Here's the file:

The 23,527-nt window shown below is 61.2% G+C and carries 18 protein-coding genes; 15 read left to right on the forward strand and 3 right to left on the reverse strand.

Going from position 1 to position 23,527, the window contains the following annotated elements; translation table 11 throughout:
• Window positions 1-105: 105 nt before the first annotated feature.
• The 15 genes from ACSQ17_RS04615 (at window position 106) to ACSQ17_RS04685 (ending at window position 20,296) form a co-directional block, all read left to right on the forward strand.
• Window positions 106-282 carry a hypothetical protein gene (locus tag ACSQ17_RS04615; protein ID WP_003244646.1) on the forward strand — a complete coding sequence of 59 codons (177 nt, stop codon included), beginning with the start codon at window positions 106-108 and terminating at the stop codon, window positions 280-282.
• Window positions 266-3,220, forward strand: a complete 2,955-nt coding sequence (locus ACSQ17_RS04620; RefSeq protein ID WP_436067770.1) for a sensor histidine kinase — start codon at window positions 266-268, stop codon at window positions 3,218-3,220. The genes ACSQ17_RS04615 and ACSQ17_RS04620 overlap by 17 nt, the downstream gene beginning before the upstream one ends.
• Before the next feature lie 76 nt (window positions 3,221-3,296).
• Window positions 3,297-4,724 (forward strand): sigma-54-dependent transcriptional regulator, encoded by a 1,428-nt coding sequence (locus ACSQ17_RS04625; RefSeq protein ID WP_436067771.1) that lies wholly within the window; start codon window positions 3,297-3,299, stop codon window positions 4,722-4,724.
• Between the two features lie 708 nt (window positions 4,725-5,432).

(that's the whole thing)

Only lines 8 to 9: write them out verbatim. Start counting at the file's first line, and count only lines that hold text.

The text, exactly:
• Window positions 3,297-4,724 (forward strand): sigma-54-dependent transcriptional regulator, encoded by a 1,428-nt coding sequence (locus ACSQ17_RS04625; RefSeq protein ID WP_436067771.1) that lies wholly within the window; start codon window positions 3,297-3,299, stop codon window positions 4,722-4,724.
• Between the two features lie 708 nt (window positions 4,725-5,432).